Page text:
Bob, I may be wrong, but I don't think this is your John. As far as I can tell, his wife and three of his sons (James, Isaac and Eli) had settled in Lincoln County, Tennessee by 1820, but I think he may possibly have died before then, because James was the head of household in the 1820 census. By the way, it was Eli, not John, who had a son named Owen. I'm pretty sure John, who seems to have been Eli's father, was the son of Owen Forrester of Spartanburg County, and Owen may have had a son named Thomas, although one researcher thinks Thomas was a nephew rather than a son. I seem to recall that this Thomas stayed in Georgia, but this is not my family line and I can't seem to lay my hands on the records right now.
Even if he lived past 1820, I really don't think this John would have come to Missouri after the Civil War, for the simple reason that he would have been about a hundred years old. He was already married with five children when he was enumerated in the 1790 census of Spartanburg County, which means he was presumably born in the 1750's or 1760's.
John does appear to have had some sons who were older than James (1790), Isaac (1793) and Eli (c.1800), because he already had four sons in 1790. I haven't found any trace of the "missing" sons, which isn't all that surprising, considering how people were moving around in those days.
Based on dates and naming patterns, I think that Roane County bunch is related to the other set of Forresters from Greenville and Spartanburg counties. But their recordsdon't show a set of parents with both a Thomas and a William. Here's the family as reported in The History of Roane County:
1. Marcus, of South Carolina. Said to have been a soldier in the Black Hawk War, but I'm not sure about this since he would have been well into his 50's, if not older, at the time. One source says his wife's name was Deborah, but I haven't been able to confirm this. Actually, I have a hunch that this was Mark Forrester of Greenville County, who was probably born in the 1750's, and that the Roane County children were the children of a second wife. But it's only a hunch, based on some circumstantial evidence that may or may not hold up.
2. Children of Marcus:
Thomas, m. Peggy Marney. Only son listed isSolomon.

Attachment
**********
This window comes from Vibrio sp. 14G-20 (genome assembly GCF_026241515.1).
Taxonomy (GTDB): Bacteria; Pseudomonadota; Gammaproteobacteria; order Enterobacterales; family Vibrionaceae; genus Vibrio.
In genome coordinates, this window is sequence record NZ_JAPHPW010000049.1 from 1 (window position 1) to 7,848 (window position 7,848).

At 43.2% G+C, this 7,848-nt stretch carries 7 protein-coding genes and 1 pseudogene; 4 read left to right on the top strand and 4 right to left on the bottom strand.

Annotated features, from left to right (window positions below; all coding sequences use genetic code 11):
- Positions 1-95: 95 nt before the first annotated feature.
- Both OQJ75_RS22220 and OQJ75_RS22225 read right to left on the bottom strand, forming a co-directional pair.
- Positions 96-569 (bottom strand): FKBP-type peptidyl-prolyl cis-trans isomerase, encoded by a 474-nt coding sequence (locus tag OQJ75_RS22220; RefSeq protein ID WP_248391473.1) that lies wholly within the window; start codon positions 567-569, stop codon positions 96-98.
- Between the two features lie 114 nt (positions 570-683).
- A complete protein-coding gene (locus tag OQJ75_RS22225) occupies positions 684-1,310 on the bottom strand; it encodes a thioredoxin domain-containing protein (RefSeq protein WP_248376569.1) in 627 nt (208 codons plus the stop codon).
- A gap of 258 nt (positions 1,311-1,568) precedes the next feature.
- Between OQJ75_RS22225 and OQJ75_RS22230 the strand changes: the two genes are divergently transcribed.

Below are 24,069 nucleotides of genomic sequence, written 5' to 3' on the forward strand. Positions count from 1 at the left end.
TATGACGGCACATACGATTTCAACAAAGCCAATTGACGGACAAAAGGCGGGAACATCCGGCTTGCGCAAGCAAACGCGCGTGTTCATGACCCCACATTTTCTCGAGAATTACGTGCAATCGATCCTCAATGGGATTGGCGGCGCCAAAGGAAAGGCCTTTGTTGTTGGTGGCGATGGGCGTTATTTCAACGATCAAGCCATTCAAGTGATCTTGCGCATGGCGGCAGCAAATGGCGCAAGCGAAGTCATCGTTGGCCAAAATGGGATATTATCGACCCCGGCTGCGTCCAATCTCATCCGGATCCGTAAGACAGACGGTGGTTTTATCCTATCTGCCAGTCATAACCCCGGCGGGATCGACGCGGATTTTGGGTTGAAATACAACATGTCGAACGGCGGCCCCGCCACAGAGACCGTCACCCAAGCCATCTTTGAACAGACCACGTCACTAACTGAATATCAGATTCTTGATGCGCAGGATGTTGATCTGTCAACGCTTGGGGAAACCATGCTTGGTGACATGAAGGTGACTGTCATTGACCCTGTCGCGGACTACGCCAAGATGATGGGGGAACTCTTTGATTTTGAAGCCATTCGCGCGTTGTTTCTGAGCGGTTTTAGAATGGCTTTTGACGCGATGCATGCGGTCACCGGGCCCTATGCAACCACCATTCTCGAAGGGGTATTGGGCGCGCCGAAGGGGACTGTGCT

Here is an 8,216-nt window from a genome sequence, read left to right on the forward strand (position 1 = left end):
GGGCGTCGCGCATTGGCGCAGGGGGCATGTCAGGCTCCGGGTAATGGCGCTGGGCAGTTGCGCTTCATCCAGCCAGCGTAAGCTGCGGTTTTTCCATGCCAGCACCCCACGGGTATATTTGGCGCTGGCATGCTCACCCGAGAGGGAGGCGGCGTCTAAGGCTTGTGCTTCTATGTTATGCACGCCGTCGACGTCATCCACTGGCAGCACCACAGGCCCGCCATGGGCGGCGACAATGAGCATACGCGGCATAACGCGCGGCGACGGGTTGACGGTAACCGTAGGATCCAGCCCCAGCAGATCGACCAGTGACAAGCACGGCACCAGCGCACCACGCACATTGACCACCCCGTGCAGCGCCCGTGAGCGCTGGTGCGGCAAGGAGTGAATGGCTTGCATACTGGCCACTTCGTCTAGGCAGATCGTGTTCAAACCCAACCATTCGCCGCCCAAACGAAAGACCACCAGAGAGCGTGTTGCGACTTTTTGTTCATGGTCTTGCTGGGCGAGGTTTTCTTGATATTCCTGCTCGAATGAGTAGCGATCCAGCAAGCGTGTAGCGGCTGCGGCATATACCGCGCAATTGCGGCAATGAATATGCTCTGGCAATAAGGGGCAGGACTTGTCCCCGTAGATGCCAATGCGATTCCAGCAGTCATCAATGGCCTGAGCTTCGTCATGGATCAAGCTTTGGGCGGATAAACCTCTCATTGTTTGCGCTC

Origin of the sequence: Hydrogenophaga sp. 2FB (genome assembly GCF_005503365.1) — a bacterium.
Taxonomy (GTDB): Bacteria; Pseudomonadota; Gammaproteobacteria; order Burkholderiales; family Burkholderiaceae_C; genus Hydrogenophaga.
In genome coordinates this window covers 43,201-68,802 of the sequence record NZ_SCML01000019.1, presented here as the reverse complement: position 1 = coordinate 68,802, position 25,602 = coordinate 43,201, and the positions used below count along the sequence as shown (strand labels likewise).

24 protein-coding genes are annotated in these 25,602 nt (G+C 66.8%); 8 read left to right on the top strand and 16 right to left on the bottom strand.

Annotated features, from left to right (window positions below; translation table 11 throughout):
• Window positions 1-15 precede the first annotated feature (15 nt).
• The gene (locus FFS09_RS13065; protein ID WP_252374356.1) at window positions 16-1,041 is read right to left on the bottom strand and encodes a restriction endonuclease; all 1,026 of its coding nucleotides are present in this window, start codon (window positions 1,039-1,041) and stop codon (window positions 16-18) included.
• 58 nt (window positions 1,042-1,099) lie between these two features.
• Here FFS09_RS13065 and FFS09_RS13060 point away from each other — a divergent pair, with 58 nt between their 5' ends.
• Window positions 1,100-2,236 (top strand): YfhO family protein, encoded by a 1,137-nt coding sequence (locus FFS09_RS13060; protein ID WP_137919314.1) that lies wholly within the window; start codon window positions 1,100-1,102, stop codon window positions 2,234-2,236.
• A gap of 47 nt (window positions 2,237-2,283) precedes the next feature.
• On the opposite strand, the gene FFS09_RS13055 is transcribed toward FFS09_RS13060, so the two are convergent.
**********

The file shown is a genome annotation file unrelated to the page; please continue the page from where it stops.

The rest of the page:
Alexander, m. Sallie Harvie. Sons William, George, Marshall H. and James, daughters Nancy and Eliza. Was still in Roane County in 1860.
Solomon, born 1803 in SC, died 1863. Married Sarah Marney in 1852. Sons Rufus, James, Joseph Bryant, William, Alexander, Robert, Benjamin Franklin, daughters Caroline, Polly Ann, Martha, Belinda.
James, married Patsy Bryant. Daughters Polly, Bettie, Nancy, Jane, Deborah, Maria.
Larkin, married a Tuton. Sons Wiley and Thomas, daughters Minerva and Rachel.
Of this list, James and Solomon had moved to Crawford County, Arkansas by 1830. Alexander, as I said, stayed in Roane County. I'm assuming the Thomas on this list is either the Thomas Sr. or the Thomas Jr. that you referred to in your e-mail to me a few weeks ago (sorry; I'm really, really backed up!).
This Roane County lineage doesn't really look all that complete to me, so it's possible some of the descendants who left the county early are missing.
I can't absolutely confirm that the head of the Lincoln County family was John Forrester of Spartanburg County, by the way. It's just that all the clues are pointing me in that direction. The Forresters are maddening to research because there were so many different families following the same well-worn migration paths.
And, by the way, I've never found a William Forrester in Spartanburg or Greenville County records.
Sorry. I'm rambling. It's late. I'm signing off now. I hope this has helped you, rather than confusing you further.